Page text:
Early Oscar Thoughts, 2007 Edition
Posted on January 23, 2007 Posted by John Scalzi 41 Comments
The nominees for the 2007 Academy Awards are out, and now I’m putting on my film industry observer hat and telling you who has a chance at which awards.
Some initial thoughts: This is another low-grossing year for the Oscars, since aside from The Departed, none of the Best Picture nominees has cleared $100 million. However, it’s not the total commercial embarrassment last year’s slate was — only two of this year’s Best Picture nominees have been outgrossed by a Best Documentary nominee instead of all of them. It’s progress! Artistically it’s a fine year; there’s not a single embarrassment among the major categories, which is always a nice thing when it happens.
There are three big stories out of this slate of nominees. The first is Dreamgirls getting the door slammed on it for Best Picture and Best Director, which I think is an event that’s probably going to leave a mark on voting for the categories it is nominated in. The second is that Little Miss Sunshine has become 2006’s little picture that could; whether it wins any Oscars is another question, but for now everyone involved with it looks great. The third is: Dude, it’s Scorsese’s year. The field is positioned just right for Scorsese to finally pick up the hardware, especially since Dreamgirls is out of the (best) picture. But that doesn’t mean it’s going to be a cakewalk for The Departed.
And now, to my early pics in the major categories.
Best Picture: Babel, The Departed, Letters from Iwo Jima, Little Miss Sunshine, The Queen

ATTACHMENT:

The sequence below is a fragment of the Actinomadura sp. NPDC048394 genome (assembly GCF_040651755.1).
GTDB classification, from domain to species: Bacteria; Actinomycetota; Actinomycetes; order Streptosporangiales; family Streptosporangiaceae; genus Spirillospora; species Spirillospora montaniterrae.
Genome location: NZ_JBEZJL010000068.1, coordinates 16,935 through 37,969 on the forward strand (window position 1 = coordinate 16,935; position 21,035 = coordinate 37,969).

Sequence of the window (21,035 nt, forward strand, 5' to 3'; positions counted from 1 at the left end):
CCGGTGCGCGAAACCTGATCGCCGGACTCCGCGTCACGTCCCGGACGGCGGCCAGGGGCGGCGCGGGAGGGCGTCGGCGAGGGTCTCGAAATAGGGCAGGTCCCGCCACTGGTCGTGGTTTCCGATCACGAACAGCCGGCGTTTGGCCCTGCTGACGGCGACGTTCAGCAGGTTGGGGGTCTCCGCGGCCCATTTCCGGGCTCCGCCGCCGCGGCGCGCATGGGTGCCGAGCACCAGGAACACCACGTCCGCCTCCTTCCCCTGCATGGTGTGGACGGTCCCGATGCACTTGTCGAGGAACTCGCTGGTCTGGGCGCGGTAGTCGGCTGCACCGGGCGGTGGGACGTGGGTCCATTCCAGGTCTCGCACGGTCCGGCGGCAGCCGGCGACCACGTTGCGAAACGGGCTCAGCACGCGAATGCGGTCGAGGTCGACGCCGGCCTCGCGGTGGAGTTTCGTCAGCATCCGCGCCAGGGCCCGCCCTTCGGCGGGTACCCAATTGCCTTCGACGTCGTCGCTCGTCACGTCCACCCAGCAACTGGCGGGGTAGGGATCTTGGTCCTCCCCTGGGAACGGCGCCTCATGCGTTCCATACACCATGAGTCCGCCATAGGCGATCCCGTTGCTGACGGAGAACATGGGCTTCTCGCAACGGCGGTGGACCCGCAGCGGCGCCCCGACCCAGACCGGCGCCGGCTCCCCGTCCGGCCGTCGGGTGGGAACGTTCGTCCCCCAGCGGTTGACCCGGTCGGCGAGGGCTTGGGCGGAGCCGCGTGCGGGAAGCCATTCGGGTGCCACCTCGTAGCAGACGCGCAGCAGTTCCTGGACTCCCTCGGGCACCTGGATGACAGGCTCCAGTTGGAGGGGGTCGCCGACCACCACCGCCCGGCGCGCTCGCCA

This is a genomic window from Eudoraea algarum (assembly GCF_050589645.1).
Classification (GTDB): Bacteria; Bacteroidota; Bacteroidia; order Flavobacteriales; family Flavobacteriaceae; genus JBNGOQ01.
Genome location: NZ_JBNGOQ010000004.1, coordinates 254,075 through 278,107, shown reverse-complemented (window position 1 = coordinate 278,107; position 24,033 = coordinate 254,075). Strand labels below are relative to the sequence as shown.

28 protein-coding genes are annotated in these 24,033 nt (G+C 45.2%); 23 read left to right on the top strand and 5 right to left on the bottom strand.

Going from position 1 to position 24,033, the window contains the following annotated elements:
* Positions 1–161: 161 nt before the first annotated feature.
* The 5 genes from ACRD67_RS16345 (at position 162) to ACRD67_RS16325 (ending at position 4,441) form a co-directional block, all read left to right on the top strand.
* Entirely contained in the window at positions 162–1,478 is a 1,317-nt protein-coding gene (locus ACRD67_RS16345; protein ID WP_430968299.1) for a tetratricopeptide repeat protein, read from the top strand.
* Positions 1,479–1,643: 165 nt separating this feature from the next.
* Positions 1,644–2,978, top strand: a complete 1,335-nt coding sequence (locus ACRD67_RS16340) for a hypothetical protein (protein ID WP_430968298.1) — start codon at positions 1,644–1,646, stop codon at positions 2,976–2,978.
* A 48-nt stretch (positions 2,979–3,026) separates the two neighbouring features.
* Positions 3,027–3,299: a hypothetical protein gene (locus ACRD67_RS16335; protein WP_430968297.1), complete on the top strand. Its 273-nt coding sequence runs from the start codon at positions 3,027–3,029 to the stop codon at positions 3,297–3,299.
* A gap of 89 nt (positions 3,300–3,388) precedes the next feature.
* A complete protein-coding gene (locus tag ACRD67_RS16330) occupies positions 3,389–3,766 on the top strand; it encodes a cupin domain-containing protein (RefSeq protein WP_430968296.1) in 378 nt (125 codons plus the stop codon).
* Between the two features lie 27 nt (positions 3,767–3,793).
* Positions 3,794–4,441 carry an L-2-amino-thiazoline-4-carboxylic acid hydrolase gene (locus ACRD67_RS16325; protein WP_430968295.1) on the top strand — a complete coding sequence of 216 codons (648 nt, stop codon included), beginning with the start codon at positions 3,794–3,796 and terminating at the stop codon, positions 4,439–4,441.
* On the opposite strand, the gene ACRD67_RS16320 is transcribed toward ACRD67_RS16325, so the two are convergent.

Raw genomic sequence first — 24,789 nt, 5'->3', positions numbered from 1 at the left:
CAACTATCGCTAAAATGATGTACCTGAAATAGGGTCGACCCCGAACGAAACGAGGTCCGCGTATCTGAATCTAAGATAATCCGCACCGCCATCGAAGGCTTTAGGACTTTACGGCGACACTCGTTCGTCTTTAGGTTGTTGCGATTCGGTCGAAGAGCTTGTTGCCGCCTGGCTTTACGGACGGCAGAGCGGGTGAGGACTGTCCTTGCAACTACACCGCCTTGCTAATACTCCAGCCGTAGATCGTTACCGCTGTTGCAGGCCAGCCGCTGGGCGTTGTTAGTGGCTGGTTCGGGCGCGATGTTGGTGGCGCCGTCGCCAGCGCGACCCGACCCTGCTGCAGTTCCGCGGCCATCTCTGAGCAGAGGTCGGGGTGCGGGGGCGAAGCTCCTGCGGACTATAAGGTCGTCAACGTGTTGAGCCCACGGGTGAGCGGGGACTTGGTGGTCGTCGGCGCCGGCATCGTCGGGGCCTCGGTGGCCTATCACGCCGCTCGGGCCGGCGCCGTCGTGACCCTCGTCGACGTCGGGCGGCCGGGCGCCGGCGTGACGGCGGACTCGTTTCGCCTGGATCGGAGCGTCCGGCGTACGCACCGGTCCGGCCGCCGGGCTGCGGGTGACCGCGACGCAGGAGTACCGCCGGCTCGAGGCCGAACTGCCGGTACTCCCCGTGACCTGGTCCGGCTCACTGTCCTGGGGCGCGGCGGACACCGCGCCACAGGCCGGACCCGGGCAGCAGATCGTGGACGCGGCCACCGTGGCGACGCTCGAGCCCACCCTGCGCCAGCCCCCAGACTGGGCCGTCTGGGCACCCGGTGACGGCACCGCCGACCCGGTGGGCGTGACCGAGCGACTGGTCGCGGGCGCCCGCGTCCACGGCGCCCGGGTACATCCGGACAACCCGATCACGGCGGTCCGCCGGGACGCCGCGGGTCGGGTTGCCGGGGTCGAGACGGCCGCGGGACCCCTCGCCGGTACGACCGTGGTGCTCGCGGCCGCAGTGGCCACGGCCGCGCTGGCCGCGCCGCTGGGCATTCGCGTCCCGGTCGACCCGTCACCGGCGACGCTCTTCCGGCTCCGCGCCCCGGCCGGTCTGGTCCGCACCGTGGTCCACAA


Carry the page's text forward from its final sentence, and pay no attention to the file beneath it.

Little Miss Sunshine gets the ax first, because its directors were not nominated in that category, and it’s been nearly 20 years since a film won Best Picture without at least a corresponding Director nomination (that would be Driving Miss Daisy). Also, it’s a comedy, and the last outright comedy to win was Annie Hall, 30 years ago. Good day, Sunshine. After that, though, it gets murky. I suspect The Queen will be next to go, because Helen Mirren is the prohibitive front runner for Best Actress, and I suspect voters will think that’s enough. Letters from Iwo Jima is more proof Clint Eastwood can do no wrong; when was the last time an American director guided a foreign language film to a Best Picture nomination? (answer: never.)
But while I’m not counting Iwo out, I also feel like the real race is between The Departed and Babel. Babel scored the Golden Globe for Best Picture (Drama), which raises its profile and may be enough to make it the putative front runner. It’s also one of those serious, multi-threaded films of the sort that’s done well recently (see: Crash). On the other hand, The Departed is a damn fine Scorsese film, and the “Scorsese’s due” drumbeat is beginning to thump pretty loudly. For the moment, I think Babel is out in front, and that there’s going to be a split Best Picture/Director decision like there was last year. But if the Scorsese drumbeat gets out of hand, look out.
Early pick: Babel
Best Director: Clint Eastwood (Iwo), Paul Greengrass (United 93), Stephen Frears (The Queen), Alejandro González Iñárritu (Babel), Martin Scorsese (The Departed)
I am absolutely delighted that Paul Greengrass has gotten a director nod, because his work on United 93 is so good that you hardly know it’s there, which was exactly what the film needed. I think he had the toughest directing gig of the year and nailed it; if there was any justice he’d be one of the top two contenders for the Oscar. But he’s not; his film wasn’t nominated for Best Picture, and there’s not nearly enough buzz. The nomination will have to be enough.
As for the rest, well. Look: Scorsese’s due. Everyone knows it. And what’s more, this year the stars are lining up for him. Frears isn’t a serious threat because The Queen is not a serious contender for Best Picture. Eastwood already has two directing Oscars and (I suspect) would probably tell people to vote for Scorsese anyway, because what does he need a third for? And Alejandro González Iñárritu, good as he is, doesn’t have the constituency Scorsese has. The final tip toward Scorsese this year is that unlike in 1980 and 1990, he’s not going to get hosed by a neophyte actor-turned-director sucking votes from the Actor’s branch of the Academy. If Scorsese doesn’t win, I will buy a hat and eat it.